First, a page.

Time: 96 Minutes
Age Rating: Some scenes may scare very young children
Akira Takarada as Hideto Ogata
Momoko Kōchi as Emiko Yamane
Akihiko Hirata as Dr. Daisuke Serizawa
Takashi Shimura as Dr. Kyohei Yamane
Director: Ishirō Honda
When a seemingly indestructible fire-breathing monster is created as a result of the testing of American nuclear weapons, the government takes help from a reclusive scientist to kill the monster.
I liked the American Godzilla movies from the 2010s with Godzilla and Godzilla: King of the Monsters. However, Godzilla has a very long history of films, and I did want to go back to the very beginning and see how they used to be. With 1954’s Godzilla I wasn’t sure what to expect, but I didn’t think it would have aged all that well. However, it actually surprised me how great this movie is and mostly holds up to a degree.
While other Godzilla movies has Godzilla fighting other monsters, 1954 Godzilla keeps things simple by having it making it just Godzilla occasionally pop up to terrorize and destroy the city. You don’t actually see a lot of Godzilla, and that played a big part of making his presence so effective. Once you see him fully for the first time, you feel his presence in the movie even when he’s not on screen. The movie is actually darker than I thought it would be, and that makes sense given that it comes from a place of real life horror. For those who don’t know, basically Godzilla symbolizes nuclear holocaust from Japan’s perspective, nearly a decade after the atomic bombings of Hiroshima and Nagasaki in the 1940s. It touches on social issues and provides commentary on Japan’s current society in general at the time, and the moral debate about the use of deadly weapons is ever present. There’s a lot of weight to the story, everything is played seriously, and you really feel the impact of certain moments and even dread throughout. Godzilla is 96 minutes long, which is a pretty good length for the movie, and it spends its time effectively, not a minute is wasted. It doesn’t rely on the destruction or the monster to drive the film (even though Godzilla is sort of the focus of the movie), and it takes its time with the plot. Thankfully, I was invested in the story quite a bit.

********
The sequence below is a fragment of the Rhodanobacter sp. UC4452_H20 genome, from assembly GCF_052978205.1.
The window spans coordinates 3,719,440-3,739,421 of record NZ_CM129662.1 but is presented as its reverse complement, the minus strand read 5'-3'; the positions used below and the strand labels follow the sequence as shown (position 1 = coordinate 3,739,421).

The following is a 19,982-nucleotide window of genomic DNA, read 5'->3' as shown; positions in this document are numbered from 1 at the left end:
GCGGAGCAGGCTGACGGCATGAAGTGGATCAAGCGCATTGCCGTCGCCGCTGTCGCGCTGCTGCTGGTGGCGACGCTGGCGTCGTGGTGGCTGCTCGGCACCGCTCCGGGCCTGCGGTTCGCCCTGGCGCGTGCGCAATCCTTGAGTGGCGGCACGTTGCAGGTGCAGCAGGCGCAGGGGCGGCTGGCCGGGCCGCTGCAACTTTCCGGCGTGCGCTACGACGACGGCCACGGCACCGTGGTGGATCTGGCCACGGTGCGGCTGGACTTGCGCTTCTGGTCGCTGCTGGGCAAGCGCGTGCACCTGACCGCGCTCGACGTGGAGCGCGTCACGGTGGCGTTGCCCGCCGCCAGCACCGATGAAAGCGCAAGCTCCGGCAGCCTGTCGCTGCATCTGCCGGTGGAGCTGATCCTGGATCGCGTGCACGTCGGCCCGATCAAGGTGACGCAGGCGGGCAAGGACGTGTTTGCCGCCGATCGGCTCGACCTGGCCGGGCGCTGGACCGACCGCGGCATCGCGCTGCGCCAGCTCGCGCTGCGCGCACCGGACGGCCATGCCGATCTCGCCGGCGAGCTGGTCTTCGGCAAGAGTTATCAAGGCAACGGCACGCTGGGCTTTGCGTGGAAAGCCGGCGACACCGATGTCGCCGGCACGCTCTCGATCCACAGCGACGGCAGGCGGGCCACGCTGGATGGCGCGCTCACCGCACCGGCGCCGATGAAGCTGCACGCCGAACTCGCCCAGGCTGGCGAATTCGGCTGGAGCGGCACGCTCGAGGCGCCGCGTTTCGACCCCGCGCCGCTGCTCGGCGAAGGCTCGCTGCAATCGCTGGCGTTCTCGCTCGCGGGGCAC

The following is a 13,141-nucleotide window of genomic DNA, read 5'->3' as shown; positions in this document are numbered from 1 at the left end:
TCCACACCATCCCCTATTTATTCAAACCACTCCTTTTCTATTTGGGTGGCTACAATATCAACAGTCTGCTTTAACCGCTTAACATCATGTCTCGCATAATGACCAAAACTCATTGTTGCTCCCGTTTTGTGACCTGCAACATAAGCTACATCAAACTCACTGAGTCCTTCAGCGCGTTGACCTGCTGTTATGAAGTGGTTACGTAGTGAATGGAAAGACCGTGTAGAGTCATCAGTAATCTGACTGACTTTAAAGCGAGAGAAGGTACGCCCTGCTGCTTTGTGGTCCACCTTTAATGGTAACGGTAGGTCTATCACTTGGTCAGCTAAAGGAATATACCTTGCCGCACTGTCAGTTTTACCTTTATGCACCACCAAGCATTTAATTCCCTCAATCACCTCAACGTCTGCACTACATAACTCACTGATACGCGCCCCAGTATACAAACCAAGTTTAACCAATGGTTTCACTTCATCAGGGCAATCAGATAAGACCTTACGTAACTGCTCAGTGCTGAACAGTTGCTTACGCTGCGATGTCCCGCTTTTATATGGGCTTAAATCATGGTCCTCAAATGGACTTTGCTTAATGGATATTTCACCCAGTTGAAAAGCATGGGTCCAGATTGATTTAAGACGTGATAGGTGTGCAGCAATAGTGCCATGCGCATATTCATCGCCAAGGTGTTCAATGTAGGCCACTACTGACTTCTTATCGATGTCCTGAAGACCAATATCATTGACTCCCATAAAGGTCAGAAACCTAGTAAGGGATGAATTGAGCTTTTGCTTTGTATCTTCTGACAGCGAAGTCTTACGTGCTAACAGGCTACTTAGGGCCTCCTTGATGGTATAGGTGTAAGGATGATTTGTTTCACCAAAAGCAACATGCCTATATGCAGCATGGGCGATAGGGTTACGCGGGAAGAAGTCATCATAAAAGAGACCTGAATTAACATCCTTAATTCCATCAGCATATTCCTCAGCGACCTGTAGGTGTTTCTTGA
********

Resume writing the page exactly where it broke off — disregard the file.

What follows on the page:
The cast are quite good. The most surprising things was that the use and focus on the characters are at the right level for the movie. Most monster movies have stock human characters that either distract or feel obligatory and just to be there, and are usually the weakest part of each of these movies. Although I wouldn’t call them among the best parts of this film, these characters actually feel human and they fit the story fine enough. The highlights were Takashi Shimura as one of the scientists investigating Godzilla, and Akihiko Hirata as another scientist who has potentially created something that could be used against Godzilla.
Godzilla is directed well by Ishirō Honda, and I was surprised at how well it mostly holds up. No doubt you’ve at some point seen glimpses of the old Godzilla in the earlier movies using miniatures and a stunt actor in a Godzilla suit, and it looked goofy. While it of course doesn’t look as good as the more recent Godzilla movies, considering it’s the 1950s, in this movie it actually looks quite impressive. The black and white definitely helps, while no doubt there were multiple reasons for filming it in this way, it fits the tone quite well.
Godzilla is a dark, impactful and thematic monster movie, that’s greatly directed, written and acted. It was innovative for its time but even now there’s a lot to appreciate about it. If you liked the more recent Godzilla films, I highly recommend going back to the 1954 original at the very least, it is well worth the watch.